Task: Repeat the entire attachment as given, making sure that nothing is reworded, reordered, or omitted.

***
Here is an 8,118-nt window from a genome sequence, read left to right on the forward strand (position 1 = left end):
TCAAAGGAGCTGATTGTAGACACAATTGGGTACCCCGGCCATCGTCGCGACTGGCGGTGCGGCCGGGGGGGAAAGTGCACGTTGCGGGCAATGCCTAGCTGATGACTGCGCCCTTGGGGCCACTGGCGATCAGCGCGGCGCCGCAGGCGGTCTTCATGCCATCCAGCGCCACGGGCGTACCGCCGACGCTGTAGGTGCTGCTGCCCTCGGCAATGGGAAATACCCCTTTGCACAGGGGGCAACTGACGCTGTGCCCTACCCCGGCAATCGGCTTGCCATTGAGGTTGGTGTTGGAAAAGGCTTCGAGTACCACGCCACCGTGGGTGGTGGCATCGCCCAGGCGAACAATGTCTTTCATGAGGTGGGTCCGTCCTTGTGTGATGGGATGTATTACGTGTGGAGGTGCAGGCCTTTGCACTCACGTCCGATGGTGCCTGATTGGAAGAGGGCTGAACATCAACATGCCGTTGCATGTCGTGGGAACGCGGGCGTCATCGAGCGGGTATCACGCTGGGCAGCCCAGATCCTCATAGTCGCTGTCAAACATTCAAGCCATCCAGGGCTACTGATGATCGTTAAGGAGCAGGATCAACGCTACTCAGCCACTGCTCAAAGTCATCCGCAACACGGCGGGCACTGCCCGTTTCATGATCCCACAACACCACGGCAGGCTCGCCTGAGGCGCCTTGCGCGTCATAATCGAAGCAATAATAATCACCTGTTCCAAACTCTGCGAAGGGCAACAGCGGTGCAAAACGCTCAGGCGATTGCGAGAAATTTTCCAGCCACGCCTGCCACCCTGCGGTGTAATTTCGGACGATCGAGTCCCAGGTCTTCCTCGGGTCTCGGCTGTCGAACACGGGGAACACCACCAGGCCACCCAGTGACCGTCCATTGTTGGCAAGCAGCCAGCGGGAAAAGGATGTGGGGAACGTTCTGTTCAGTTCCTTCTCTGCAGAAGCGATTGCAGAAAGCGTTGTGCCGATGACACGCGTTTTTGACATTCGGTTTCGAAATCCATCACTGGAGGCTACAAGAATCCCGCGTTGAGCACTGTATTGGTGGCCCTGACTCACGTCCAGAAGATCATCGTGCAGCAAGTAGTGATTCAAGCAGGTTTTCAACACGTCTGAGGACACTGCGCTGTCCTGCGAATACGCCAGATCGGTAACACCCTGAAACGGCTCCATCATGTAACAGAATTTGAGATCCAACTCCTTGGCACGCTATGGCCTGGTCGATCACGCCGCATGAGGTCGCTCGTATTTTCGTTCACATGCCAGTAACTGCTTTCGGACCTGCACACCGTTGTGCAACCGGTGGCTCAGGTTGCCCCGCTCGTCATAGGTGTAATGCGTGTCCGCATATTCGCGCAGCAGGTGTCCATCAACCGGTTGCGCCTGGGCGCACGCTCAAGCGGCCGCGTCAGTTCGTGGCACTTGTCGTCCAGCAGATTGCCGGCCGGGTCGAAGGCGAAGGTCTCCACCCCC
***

Here is an 8,118-nt window from a genome sequence, read left to right on the forward strand (position 1 = left end):
TCAAAGGAGCTGATTGTAGACACAATTGGGTACCCCGGCCATCGTCGCGACTGGCGGTGCGGCCGGGGGGGAAAGTGCACGTTGCGGGCAATGCCTAGCTGATGACTGCGCCCTTGGGGCCACTGGCGATCAGCGCGGCGCCGCAGGCGGTCTTCATGCCATCCAGCGCCACGGGCGTACCGCCGACGCTGTAGGTGCTGCTGCCCTCGGCAATGGGAAATACCCCTTTGCACAGGGGGCAACTGACGCTGTGCCCTACCCCGGCAATCGGCTTGCCATTGAGGTTGGTGTTGGAAAAGGCTTCGAGTACCACGCCACCGTGGGTGGTGGCATCGCCCAGGCGAACAATGTCTTTCATGAGGTGGGTCCGTCCTTGTGTGATGGGATGTATTACGTGTGGAGGTGCAGGCCTTTGCACTCACGTCCGATGGTGCCTGATTGGAAGAGGGCTGAACATCAACATGCCGTTGCATGTCGTGGGAACGCGGGCGTCATCGAGCGGGTATCACGCTGGGCAGCCCAGATCCTCATAGTCGCTGTCAAACATTCAAGCCATCCAGGGCTACTGATGATCGTTAAGGAGCAGGATCAACGCTACTCAGCCACTGCTCAAAGTCATCCGCAACACGGCGGGCACTGCCCGTTTCATGATCCCACAACACCACGGCAGGCTCGCCTGAGGCGCCTTGCGCGTCATAATCGAAGCAATAATAATCACCTGTTCCAAACTCTGCGAAGGGCAACAGCGGTGCAAAACGCTCAGGCGATTGCGAGAAATTTTCCAGCCACGCCTGCCACCCTGCGGTGTAATTTCGGACGATCGAGTCCCAGGTCTTCCTCGGGTCTCGGCTGTCGAACACGGGGAACACCACCAGGCCACCCAGTGACCGTCCATTGTTGGCAAGCAGCCAGCGGGAAAAGGATGTGGGGAACGTTCTGTTCAGTTCCTTCTCTGCAGAAGCGATTGCAGAAAGCGTTGTGCCGATGACACGCGTTTTTGACATTCGGTTTCGAAATCCATCACTGGAGGCTACAAGAATCCCGCGTTGAGCACTGTATTGGTGGCCCTGACTCACGTCCAGAAGATCATCGTGCAGCAAGTAGTGATTCAAGCAGGTTTTCAACACGTCTGAGGACACTGCGCTGTCCTGCGAATACGCCAGATCGGTAACACCCTGAAACGGCTCCATCATGTAACAGAATTTGAGATCCAACTCCTTGGCACGCTATGGCCTGGTCGATCACGCCGCATGAGGTCGCTCGTATTTTCGTTCACATGCCAGTAACTGCTTTCGGACCTGCACACCGTTGTGCAACCGGTGGCTCAGGTTGCCCCGCTCGTCATAGGTGTAATGCGTGTCCGCATATTCGCGCAGCAGGTGTCCATCAACCGGTTGCGCCTGGGCGCACGCTCAAGCGGCCGCGTCAGTTCGTGGCACTTGTCGTCCAGCAGATTGCCGGCCGGGTCGAAGGCGAAGGTCTCCACCCCC